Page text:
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Iowa DUI lawyer: do prior OWIs "drop off" my record?



Woman holding up a calendar
In Iowa, the classification, or level of penalty, for drunk driving, called Operating While Intoxicated, is determined by the number of convictions, including expungements, the defendant has accrued in a 12 year period. These convictions by no means automatically expunge in 12 years. Far from it, prosecutors and judges can use lifetime convictions to determine plea offers and overall sentences, respectively.

Many, many people understandably confuse the 12 year look-back for Operating While Intoxicated in a Cedar Rapids or Iowa City drunk driving prosecution.


In Iowa, the penalty for drunk driving is based on its classification as a serious misdemeanor, aggravated misdemeanor, or felony. This determination is based on how many convictions, including deferred judgments, have accrued for that arrestee in a 12 year period.


Convictions and deferred judgments for OWI and DUI-equivalent prosecutions in other states that are older than 12 years are not used to classify whether the charge will be a serious misdemeanor, aggravated misdemeanor, or felony.


So what happens if 20 years ago, a defendant had three prosecutions for OWI, including a deferred judgment, but they have had no convictions for OWI in the last 12 years?


That defendant would be considered a lifetime fourth offender if charged with a new OWI criminal law offense in Cedar Rapids, Iowa City, or other Iowa community, but they would still only be charged with a serious misdemeanor.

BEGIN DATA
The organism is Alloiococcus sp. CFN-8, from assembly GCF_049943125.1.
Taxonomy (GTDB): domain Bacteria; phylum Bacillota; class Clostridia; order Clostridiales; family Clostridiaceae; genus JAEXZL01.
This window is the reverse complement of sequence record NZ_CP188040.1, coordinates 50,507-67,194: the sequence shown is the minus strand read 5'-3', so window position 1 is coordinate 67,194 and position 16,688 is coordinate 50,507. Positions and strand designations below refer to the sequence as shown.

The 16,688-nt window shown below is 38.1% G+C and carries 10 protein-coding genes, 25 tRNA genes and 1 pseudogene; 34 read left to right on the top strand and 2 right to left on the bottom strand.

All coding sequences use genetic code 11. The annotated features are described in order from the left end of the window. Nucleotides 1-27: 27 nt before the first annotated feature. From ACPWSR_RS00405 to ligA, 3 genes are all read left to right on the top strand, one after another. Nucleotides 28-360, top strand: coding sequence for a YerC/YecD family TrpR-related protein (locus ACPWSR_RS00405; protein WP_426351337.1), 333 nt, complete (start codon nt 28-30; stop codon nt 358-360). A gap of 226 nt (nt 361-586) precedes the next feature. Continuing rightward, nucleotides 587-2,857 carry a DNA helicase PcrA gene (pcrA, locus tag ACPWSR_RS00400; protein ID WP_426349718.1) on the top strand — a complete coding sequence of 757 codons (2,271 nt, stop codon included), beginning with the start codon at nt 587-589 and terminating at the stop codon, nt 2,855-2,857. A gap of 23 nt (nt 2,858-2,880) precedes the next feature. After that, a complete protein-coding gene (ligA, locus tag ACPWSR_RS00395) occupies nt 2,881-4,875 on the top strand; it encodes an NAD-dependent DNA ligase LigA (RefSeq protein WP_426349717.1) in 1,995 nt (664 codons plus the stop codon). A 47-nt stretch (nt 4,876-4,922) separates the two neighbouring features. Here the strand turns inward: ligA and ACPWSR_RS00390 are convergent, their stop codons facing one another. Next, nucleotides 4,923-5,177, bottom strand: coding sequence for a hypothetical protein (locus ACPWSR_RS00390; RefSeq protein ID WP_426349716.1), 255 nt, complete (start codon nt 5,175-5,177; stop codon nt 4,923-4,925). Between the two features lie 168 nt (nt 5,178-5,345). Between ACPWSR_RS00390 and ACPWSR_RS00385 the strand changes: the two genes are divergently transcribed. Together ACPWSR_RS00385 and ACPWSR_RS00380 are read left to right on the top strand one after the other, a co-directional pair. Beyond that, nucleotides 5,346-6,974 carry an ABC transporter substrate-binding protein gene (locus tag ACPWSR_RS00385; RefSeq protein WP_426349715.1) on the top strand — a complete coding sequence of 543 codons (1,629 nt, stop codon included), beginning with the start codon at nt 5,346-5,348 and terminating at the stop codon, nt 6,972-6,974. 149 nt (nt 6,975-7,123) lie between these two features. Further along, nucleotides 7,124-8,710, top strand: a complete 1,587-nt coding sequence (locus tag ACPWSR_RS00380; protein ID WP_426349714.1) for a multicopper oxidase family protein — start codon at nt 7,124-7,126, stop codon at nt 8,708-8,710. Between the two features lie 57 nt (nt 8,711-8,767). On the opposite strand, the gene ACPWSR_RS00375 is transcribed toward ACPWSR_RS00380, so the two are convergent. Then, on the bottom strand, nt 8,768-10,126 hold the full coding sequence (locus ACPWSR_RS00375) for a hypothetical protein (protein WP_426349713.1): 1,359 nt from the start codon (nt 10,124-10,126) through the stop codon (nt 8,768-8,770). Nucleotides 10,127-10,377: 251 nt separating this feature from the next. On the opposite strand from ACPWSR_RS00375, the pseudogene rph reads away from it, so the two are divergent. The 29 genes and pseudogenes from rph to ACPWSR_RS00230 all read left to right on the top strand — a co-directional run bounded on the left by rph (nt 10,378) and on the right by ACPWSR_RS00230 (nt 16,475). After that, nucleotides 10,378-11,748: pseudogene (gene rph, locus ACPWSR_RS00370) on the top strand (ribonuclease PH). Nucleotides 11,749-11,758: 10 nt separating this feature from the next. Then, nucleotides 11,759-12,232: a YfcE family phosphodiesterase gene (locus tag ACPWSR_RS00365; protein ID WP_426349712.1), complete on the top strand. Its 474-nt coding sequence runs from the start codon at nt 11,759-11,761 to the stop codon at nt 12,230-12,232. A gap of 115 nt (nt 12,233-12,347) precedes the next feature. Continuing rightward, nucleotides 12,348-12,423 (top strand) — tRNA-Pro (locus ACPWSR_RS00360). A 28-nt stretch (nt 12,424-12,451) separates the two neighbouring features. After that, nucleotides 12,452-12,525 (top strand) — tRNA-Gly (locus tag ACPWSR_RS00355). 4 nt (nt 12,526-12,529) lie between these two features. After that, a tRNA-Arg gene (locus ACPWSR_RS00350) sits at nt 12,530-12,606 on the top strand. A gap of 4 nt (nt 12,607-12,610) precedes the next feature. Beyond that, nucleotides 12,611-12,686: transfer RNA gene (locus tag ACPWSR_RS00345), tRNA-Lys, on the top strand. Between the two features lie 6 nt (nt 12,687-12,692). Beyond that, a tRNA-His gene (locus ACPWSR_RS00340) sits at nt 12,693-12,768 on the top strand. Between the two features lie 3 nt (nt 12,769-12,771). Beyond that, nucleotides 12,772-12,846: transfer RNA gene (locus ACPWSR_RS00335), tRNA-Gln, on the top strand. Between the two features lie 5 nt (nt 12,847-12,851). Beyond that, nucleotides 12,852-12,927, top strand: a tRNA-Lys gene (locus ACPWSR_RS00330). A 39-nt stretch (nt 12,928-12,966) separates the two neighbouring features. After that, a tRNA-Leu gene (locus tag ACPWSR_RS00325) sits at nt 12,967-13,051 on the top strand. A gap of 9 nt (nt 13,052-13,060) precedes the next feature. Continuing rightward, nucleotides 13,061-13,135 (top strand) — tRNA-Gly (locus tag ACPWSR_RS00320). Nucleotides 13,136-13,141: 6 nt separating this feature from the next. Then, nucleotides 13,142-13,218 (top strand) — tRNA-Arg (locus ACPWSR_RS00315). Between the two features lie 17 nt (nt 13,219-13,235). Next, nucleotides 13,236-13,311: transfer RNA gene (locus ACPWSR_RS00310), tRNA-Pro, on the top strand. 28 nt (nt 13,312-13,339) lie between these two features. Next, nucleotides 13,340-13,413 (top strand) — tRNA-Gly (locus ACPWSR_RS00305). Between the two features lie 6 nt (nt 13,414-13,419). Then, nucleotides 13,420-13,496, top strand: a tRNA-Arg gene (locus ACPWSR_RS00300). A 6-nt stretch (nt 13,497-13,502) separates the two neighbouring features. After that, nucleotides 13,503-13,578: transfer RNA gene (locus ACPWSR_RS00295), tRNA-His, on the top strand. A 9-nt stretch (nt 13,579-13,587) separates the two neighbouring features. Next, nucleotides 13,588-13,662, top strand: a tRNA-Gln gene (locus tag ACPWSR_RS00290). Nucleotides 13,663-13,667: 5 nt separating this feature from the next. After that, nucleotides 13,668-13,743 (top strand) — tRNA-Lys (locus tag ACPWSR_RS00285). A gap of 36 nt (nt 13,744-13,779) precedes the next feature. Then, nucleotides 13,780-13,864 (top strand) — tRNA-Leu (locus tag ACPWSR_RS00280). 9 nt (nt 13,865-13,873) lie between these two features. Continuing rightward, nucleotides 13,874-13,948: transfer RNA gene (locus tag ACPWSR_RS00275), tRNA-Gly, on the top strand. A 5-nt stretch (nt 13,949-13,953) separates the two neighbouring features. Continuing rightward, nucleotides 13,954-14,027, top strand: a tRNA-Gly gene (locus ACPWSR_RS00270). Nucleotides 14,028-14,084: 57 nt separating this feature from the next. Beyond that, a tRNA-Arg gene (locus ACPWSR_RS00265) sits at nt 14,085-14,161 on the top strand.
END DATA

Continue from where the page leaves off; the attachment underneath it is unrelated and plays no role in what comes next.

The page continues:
This limits the range of penalty-- but not the penalty within the range. So, let's say that fourth life time offender wanted to obtain a deferred judgment. Not possible. Prior convictions for drunk driving, even those older than 12 years, are disqualifying for a deferred judgment.


What about the mandatory minimum 48 hour jail sentence and the weekend program? Well, that depends on the prosecutor. In our hypothetical, the Linn or Johnson County, Iowa, prosecutor could consider the defendant's entire criminal record in making an offer. That might not include a recommendation for the mandatory minimum 48 hour jail sentence and $1250 fine + 15% crime services surcharge and court costs taxed to Defendant for a lifetime fourth offender.


In addition, the judge does not have to sentence the Defendant to mandatory minimums in an open plea situation (no plea agreement) and may consider the prior three convictions in determining an appropriate sentence within the legal range-- in this case no more than a year for a serious misdemeanor prosecution.


It's easy to get confused about this subject matter. The 12-year look-back suggests that OWIs "fall off" a defendant's record as if expunged but that is not the case.


If you or a loved one has been arrested for Operating While Intoxicated, Iowa's DUI law, contact us for a free initial consultation.